Has Animal Collective Already Locked Up the “Best Album of 2009” Title?

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Animal CollectiveAnimal Collective is nothing if not honest: they’re a loosely-defined collaboration between a couple musicians of Baltimore heritage that includes at least one nominal critter, Panda Bear. Between 2000 and 2008, the combo produced eight albums of sometimes noisy, sometimes delicate music, stepping easily over the boundaries of genre as if they were painted in a lower dimension. Their Wikipedia page lists their musical style as “Experimental/Noise pop/Freak folk/Indie rock/Neo-psychedelia,” just to cover all the bases, but their sprawling output has been unified by a dedication to pure, pleasurable melody, a world view, shared by many, that puts The Beach Boys’ Pet Sounds at the center of the universe.

With that kind of pedigree, it’s understandable that Animal Collective have always been critical darlings, but their just-released ninth album, the more electronic-based Merriweather Post Pavillion, is getting some of the best reviews of their career. Pitchfork gave it a 9.6/10, describing the album as the culmination of the band’s musical searchings, “a new kind of electronic pop.” Entertainment Weekly called it “joyful, pure, and best of all, totally inclusive,” Drowned in Sound gets all James Joyce-y, burbling about “the rush of life, the rush of electricity, the rush of joy, joy unbounded,” and Uncut actually said “it feels like one of the landmark American albums of the century so far.” If these critics don’t look back from December and change their minds, Pavillion will be 2009’s album of the year. So, is it really, or did the album’s eye-straining cover art (the product of Japanese psychologist Akiyoshi Kitaoka) just hypnotize everybody?

While I did spend a fair amount of time staring at the cover art (it moves!), I still feel in enough control of my faculties to say that Pavillion will be hard to beat. It’s an album of sparkling keyboards and buzzing synths, quirky syncopated rhythms and almost danceable stomps, all of it a surprisingly natural fit with their high, clear vocals. Six of the eleven tracks soar past the five minute mark, but they still feel rich and compact, as if this eternally shifting, joyful noise could go on forever. “My Girls” is currently the band’s biggest download on iTunes, and it’s gorgeous, hymn-like. Synth arpeggios (seemingly cribbed from the 90s remix of Candi Stanton’s “You Got the Love”) tinkle in triple time, as the lyrics recite an incantation of a father’s love for his wife and daughter, and his simplest, plainest desire: to provide them with shelter, “four walls.” The lyrics begin to wind around each other like a round of “Row Your Boat,” with structure added by a celebratory dance beat and hand claps (dare I say, Bmore-style?), turning the hymn into a party. It’s glorious, heartrending, and ends far too soon at the 5:41 mark. And that, Riffers, is just track two.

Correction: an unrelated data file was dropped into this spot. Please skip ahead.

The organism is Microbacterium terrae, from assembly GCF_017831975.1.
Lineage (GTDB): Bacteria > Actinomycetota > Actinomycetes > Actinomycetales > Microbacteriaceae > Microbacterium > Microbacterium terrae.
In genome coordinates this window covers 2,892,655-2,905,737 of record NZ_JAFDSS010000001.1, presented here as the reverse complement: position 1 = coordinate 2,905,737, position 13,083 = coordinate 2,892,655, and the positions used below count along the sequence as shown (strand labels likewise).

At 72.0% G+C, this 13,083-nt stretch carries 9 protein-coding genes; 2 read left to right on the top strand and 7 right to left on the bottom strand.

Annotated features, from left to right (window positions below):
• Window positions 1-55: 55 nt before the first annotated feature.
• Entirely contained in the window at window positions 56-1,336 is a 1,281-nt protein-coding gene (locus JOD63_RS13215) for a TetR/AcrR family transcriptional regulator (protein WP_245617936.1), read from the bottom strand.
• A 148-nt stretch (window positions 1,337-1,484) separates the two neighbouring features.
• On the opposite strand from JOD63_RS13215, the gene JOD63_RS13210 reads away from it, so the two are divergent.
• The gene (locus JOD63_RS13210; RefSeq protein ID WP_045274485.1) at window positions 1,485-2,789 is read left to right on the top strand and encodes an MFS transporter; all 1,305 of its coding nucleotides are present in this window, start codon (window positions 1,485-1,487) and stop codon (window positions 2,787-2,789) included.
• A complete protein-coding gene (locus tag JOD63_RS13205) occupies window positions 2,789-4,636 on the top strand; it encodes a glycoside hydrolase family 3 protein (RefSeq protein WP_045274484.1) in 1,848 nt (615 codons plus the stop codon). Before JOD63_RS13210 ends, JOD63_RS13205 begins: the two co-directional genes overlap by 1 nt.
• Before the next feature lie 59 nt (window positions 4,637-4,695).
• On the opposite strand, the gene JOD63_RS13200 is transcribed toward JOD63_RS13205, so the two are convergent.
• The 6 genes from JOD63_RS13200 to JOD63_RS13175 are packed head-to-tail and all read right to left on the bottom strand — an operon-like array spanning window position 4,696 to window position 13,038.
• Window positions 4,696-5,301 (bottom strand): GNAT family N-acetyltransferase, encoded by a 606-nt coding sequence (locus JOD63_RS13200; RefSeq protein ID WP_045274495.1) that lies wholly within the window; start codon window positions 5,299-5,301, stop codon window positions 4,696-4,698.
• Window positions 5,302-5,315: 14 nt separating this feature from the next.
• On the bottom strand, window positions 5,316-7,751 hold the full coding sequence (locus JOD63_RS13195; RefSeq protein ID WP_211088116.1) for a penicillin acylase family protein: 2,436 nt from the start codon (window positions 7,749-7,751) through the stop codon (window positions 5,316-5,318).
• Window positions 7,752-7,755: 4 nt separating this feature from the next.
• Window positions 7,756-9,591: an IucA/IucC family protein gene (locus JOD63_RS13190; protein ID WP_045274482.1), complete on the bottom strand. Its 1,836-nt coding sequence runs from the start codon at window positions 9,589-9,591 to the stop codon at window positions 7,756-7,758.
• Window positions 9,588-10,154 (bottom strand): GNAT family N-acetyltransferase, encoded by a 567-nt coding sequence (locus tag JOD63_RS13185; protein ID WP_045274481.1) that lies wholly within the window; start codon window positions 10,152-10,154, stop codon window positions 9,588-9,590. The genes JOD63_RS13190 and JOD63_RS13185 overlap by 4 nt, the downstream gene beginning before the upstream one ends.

Merriweather Post Pavillion is out now on Domino.

“My Girls”

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DEMOCRACY DOES NOT EXIST...

without free and fair elections, a vigorous free press, and engaged citizens to reclaim power from those who abuse it.

In this election year unlike any other—against a backdrop of a pandemic, an economic crisis, racial reckoning, and so much daily crazy—Mother Jones' journalism is driven by one simple question: Will America will move closer to, or further from, justice and equity in the years to come?

If you're able to, please join us in this mission with a donation today. Our reporting right now is focused on voting rights and election security, corruption, disinformation, racial and gender equity, and the climate crisis. We can’t do it without the support of readers like you, and we need to give it everything we've got between now and November. Thank you.

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